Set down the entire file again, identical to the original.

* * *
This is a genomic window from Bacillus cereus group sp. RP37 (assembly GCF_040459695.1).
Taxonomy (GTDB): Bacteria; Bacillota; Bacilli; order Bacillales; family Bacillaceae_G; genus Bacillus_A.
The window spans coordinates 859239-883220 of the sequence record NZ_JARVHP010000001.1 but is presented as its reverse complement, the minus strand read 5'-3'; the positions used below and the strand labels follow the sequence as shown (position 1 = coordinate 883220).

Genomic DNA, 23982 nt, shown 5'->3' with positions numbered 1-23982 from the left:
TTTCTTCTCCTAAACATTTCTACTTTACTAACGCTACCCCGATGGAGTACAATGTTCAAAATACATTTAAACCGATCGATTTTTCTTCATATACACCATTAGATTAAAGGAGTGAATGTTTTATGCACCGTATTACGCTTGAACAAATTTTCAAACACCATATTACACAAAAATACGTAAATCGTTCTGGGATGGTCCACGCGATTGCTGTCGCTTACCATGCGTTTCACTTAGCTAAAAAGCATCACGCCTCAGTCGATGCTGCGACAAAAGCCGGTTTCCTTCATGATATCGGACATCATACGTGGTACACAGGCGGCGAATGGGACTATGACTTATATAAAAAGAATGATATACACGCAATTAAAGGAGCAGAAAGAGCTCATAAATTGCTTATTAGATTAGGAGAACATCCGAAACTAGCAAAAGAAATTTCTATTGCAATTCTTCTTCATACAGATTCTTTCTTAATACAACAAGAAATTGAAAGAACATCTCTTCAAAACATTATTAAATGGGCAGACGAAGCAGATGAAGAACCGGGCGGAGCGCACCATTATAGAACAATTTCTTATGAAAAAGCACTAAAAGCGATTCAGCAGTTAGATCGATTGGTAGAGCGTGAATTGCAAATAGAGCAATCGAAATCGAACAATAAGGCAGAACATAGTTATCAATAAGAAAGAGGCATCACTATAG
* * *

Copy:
This is a genomic window from Bacillus cereus group sp. RP37 (assembly GCF_040459695.1).
Taxonomy (GTDB): Bacteria; Bacillota; Bacilli; order Bacillales; family Bacillaceae_G; genus Bacillus_A.
The window spans coordinates 859239-883220 of the sequence record NZ_JARVHP010000001.1 but is presented as its reverse complement, the minus strand read 5'-3'; the positions used below and the strand labels follow the sequence as shown (position 1 = coordinate 883220).

Genomic DNA, 23982 nt, shown 5'->3' with positions numbered 1-23982 from the left:
TTTCTTCTCCTAAACATTTCTACTTTACTAACGCTACCCCGATGGAGTACAATGTTCAAAATACATTTAAACCGATCGATTTTTCTTCATATACACCATTAGATTAAAGGAGTGAATGTTTTATGCACCGTATTACGCTTGAACAAATTTTCAAACACCATATTACACAAAAATACGTAAATCGTTCTGGGATGGTCCACGCGATTGCTGTCGCTTACCATGCGTTTCACTTAGCTAAAAAGCATCACGCCTCAGTCGATGCTGCGACAAAAGCCGGTTTCCTTCATGATATCGGACATCATACGTGGTACACAGGCGGCGAATGGGACTATGACTTATATAAAAAGAATGATATACACGCAATTAAAGGAGCAGAAAGAGCTCATAAATTGCTTATTAGATTAGGAGAACATCCGAAACTAGCAAAAGAAATTTCTATTGCAATTCTTCTTCATACAGATTCTTTCTTAATACAACAAGAAATTGAAAGAACATCTCTTCAAAACATTATTAAATGGGCAGACGAAGCAGATGAAGAACCGGGCGGAGCGCACCATTATAGAACAATTTCTTATGAAAAAGCACTAAAAGCGATTCAGCAGTTAGATCGATTGGTAGAGCGTGAATTGCAAATAGAGCAATCGAAATCGAACAATAAGGCAGAACATAGTTATCAATAAGAAAGAGGCATCACTATAG